FinishMaster, Inc. v. Richard's Paint and Body Shop, LLC et al

Filing 198

ORDER GRANTING IN PART AND DENYING IN PART 69 Motion in Limine. Signed by Judge Andrew W. Austin. (jk, )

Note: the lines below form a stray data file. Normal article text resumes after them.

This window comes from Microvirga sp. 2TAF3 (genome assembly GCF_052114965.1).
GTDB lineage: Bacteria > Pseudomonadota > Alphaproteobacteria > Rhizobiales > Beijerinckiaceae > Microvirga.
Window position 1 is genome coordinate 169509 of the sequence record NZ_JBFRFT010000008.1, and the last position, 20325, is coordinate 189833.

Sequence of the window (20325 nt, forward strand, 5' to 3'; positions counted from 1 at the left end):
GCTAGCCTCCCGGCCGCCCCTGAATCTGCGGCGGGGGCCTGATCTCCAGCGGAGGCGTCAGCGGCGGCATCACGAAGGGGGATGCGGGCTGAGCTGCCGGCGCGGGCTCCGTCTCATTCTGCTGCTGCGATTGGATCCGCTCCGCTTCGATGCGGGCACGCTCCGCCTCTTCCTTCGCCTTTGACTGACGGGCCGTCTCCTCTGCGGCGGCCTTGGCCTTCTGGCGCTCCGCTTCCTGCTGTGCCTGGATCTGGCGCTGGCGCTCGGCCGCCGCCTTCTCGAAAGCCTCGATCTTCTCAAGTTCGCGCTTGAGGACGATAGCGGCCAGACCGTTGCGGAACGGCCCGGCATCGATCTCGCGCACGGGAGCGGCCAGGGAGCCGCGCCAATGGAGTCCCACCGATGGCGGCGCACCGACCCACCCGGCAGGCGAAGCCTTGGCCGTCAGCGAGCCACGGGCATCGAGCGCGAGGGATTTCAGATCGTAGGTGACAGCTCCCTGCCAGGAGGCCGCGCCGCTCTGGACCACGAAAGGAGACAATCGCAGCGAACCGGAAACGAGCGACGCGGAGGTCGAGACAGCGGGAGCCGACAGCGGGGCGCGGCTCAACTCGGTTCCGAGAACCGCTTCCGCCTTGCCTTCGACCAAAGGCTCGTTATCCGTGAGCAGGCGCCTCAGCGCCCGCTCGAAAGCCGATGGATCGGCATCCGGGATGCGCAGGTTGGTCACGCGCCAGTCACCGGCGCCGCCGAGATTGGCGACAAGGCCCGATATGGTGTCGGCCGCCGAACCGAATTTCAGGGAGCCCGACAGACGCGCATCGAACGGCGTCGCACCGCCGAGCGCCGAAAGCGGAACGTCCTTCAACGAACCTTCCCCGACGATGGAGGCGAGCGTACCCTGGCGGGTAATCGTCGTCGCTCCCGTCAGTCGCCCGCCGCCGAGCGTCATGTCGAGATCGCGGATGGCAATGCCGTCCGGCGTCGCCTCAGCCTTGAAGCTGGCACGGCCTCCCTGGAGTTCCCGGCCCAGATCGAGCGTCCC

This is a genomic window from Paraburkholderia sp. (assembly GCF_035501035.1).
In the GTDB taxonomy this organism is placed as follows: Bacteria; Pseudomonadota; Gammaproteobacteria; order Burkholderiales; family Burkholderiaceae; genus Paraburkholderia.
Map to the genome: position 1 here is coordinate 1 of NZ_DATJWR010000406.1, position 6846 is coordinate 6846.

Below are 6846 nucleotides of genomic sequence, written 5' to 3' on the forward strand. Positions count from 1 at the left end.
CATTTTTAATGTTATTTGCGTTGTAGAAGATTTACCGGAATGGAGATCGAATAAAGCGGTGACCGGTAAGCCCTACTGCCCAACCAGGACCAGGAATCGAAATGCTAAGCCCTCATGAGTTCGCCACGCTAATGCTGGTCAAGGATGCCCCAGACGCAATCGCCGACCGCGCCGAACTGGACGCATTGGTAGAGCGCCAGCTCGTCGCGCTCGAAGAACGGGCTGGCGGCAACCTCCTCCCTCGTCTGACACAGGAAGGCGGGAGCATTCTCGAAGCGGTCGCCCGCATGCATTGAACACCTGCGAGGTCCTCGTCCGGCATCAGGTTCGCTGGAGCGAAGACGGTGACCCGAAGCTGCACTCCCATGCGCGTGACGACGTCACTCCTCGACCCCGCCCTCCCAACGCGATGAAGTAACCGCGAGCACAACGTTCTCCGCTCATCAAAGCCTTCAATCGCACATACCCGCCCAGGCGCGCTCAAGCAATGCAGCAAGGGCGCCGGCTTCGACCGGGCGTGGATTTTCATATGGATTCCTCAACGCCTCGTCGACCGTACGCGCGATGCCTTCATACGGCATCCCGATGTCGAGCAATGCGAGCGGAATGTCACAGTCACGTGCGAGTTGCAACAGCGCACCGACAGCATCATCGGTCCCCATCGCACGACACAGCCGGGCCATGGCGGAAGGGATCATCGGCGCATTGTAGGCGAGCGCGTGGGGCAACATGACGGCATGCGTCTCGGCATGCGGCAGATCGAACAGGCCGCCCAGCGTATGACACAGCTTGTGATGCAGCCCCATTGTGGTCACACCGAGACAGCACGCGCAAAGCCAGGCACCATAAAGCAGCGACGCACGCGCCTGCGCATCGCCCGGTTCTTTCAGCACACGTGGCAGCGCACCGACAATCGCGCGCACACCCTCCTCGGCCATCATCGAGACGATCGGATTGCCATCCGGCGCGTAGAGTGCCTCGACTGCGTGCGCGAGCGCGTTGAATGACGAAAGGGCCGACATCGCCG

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IN THE UNITED STATES DISTRICT COURT FOR THE WESTERN DISTRICT OF TEXAS AUSTIN DIVISION FINISHMASTER, INC., Plaintiff, Counter-Defendant, § § § v. § § RICHARD’S PAINT AND BODY SHOP, § LLC D/B/A CUSTOM CAR CRAFTERS § AND RICHARD W. WOOD, § INDIVIDUALLY, § Defendants, Counter-Plaintiffs, § § ---------------------------------------------------------- § RICHARD’S PAINT AND BODY SHOP, § LLC D/B/A CUSTOM CAR CRAFTERS, § Consolidated Plaintiff, § § v. § § BASF CORPORATION AND § FINISHMASTER, INC., § Consolidated Defendants, § § ---------------------------------------------------------- § BASF CORPORATION, § Consolidated Counter-Plaintiff, § § v. § § RICHARD’S PAINT AND BODY SHOP, § LLC D/B/A CUSTOM CAR CRAFTERS, § Consolidated Counter-Defendant. § NO. A-11-CA-560 AWA ORDER Before the Court are Plaintiffs’ Motion in Limine (Clerk’s Doc. No. 169); Defendants’ Response (Clerk’s Doc. No. 195). On August 17, 2012, the Court held the final pretrial conference and heard argument on the motion. In the motion, the Plaintiffs seek to preclude the Defendants from calling four categories of witnesses: (1) two BASF employees; (2) representatives from insurance companies (Nationwide and Allstate) that use Custom Car Crafters, (3) owners of other body shops operating in Texas that use BASF’s paint, and (4) former customers of Customer Car Crafters. With regard to the BASF employees, Michael Carroll and Anthony Dyach, the Court will grant the motion. Both are allegedly knowledgeable about matters related to certain written representations made by BASF to Plaintiffs regarding the paint at issue. Neither was ever listed on a Rule 26 disclosure, a list of persons with relevant knowledge, or a preliminary witness list. The Plaintiffs have been alleging since the outset of this case that BASF made misrepresentations to them, and thus BASF has been on notice from the beginning of the case that persons with information on this point would be relevant trial witnesses. The fact that counsel did not identify the most appropriate BASF witnesses on this point until very recently is not good cause to excuse the obligation to have identified these individuals earlier. Plaintiffs also object to three Nationwide Insurance employees (Shawn Albert, Lee Corbin, and Kevin McNeill), as well as two Allstate Insurance employees (Robert Novack and Preston Pavlu). All five would be testifying regarding whether the Plaintiffs lost business from the two insurance companies as a result of the paint problems Plaintiffs allege they experienced. Again, the Plaintiffs have been asserting since the outset of the case that it suffered economic damage because, among other things, they lost business from insurance companies. Indeed, in their Rule 26 disclosures, Plaintiffs identified employees of both Allstate and Nationwide as individuals likely to have discoverable information to support the Plaintiffs’ claims. Rule 26 Initial Disclosures of RPBS and Richard Woord at I.7 and I.8 (filed in Indiana case). Thus, BASF was on notice that employees 2 of both insurance companies might have relevant knowledge of these issues, and it should have investigated earlier than August of 2012 whether Allstate or Nationwide employees (other than those listed in the initial disclosures) should be called as trial witnesses. On this basis, the Court will grant Plaintiffs’ motion as to Lee Corbin, Kevin McNeill, Robert Novack, and Preston Pavlu. With regard to Shawn Albert, however, because Plaintiffs themselves identified Albert in the initial disclosures as a person with discoverable information, the Court will permit BASF to call him as a witness at trial. Next, the Court will deny the Plaintiffs’ motion with respect to their former customers David Baugh and Cynthia Gibson. The Plaintiffs allege that more than 300 customers received unsatisfactory paint jobs due to the Defendants’ defective paint. The Plaintiffs’ recently-produced summary chart included both of these customers. This is sufficient to allow Defendants to call Baugh and Gibson as trial witnesses, despite not having previously listed them as witnesses. The Court will also deny the Plaintiffs’ motion with respect to the body shop owners, Robert Walne and Gerald Condon. Although Walne and Condon were not on the designated witness list, the Defendants did provide their shop names to the Plaintiffs in response to the Plaintiffs’ interrogatories. It is apparent from the fact that they sent the interrogatory that the Plaintiffs understood the importance of testimony from other body shop owners in Texas using BASF’s paint, and had reason to investigate that issue. Further, the Defendants’ response to the interrogatory provided the names of body shops in Texas using the relevant BASF paint, and the list included the shops owned by Walne and Condon. Plaintiffs were thus on sufficient notice of both men’s potential status as trial witnesses so as to allow Defendants to call them. 3 ACCORDINGLY, Plaintiffs’ Motion in Limine (Clerk’s Doc. No. 169) is GRANTED IN PART and DENIED IN PART as set forth above. SIGNED this 17th day of August, 2012. _____________________________________ ANDREW W. AUSTIN UNITED STATES MAGISTRATE JUDGE 4

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